The Capital Riding the Law under the Gaze of the Terror

Legend has it that the sage Aristotle fell in love with an Athenian prostitute to the point of losing his reason. The anecdote was later taken up by many writers and artists throughout History in different versions. One of them is the poem Lai d'Aristote by Henry d'Andeli (or Henri de Valenciennes), in which the character of Alexander the Great appears as the third party. Alexander, while conquering India, falls in love with a local young court lady, who distracts him from his war duties. Aristotle, who is responsible for the warrior's education, suggests him to abandon the beautiful woman, in order to accomplish his military labor in a proper and virtuous way. After that, the courtesan decides to take revenge on the philosopher, by seducing him while he is engaged in his studies. Aristotle cannot resist the temptation, and she agrees to grant him her favors, provided that he accepts to be ridden as a horse. The fable seems to prevent the Knowledge, face to its jealousy against the Power, from the risk of falling victim to the Lust, and distancing itself in this way from Virtue.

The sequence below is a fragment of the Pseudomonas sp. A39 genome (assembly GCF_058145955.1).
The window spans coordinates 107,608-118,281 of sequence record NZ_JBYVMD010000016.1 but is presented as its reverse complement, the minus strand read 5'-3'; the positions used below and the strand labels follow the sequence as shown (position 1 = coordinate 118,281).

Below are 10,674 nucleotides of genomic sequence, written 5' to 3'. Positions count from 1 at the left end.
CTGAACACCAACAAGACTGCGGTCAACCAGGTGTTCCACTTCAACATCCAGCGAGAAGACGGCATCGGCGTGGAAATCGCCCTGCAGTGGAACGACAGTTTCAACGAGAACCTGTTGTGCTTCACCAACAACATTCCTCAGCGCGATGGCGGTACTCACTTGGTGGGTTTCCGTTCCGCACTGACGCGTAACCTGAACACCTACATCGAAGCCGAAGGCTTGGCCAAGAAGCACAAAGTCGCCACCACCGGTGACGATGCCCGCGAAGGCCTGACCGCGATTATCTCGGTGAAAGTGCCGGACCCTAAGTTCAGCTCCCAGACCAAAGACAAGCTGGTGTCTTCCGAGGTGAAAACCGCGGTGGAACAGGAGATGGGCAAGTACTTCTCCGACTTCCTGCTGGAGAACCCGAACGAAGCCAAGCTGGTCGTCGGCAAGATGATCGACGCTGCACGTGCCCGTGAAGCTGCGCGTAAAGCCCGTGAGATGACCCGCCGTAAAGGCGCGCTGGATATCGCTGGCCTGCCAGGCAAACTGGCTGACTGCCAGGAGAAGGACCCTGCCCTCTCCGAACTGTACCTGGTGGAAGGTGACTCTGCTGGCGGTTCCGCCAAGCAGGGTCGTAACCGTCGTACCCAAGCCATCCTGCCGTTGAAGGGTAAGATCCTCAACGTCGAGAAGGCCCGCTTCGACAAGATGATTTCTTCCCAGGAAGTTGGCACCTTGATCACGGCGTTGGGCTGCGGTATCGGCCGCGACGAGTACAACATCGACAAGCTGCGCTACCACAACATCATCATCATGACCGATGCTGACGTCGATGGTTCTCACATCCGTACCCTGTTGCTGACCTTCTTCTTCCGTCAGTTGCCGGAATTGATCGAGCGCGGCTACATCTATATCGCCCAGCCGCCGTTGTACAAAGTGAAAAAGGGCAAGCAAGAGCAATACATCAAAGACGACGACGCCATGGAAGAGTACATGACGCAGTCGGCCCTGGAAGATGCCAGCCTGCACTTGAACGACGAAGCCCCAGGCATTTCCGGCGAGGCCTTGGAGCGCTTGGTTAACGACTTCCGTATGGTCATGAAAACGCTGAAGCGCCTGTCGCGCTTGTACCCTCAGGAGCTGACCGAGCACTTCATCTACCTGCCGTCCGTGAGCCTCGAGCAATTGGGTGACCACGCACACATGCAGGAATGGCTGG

But today we can interpret this allegory in a different sense. Thus, even though the West was able to conjure for quite some time, thanks to the Christian Virgin, the ancient pagan Sacred Prostitute, she seems to revive today
in global capitalism under new forms. Now it is the Law who becomes openly seduced by the Capital, jealous of the pleasures the Terror enjoys in its intimacy. And, even though the Law presents itself as an example of virtue, the fact is that it doesn't hesitate to be humiliated, by obeying the dictates of the Capital. All that happens while the proud Terror, regarding from afar, enjoys the moral weakness of the Law, its lack of will.

Image after Johannes Sadeler I's Phyllis and Aristotle (16th cent.) [pd] and others.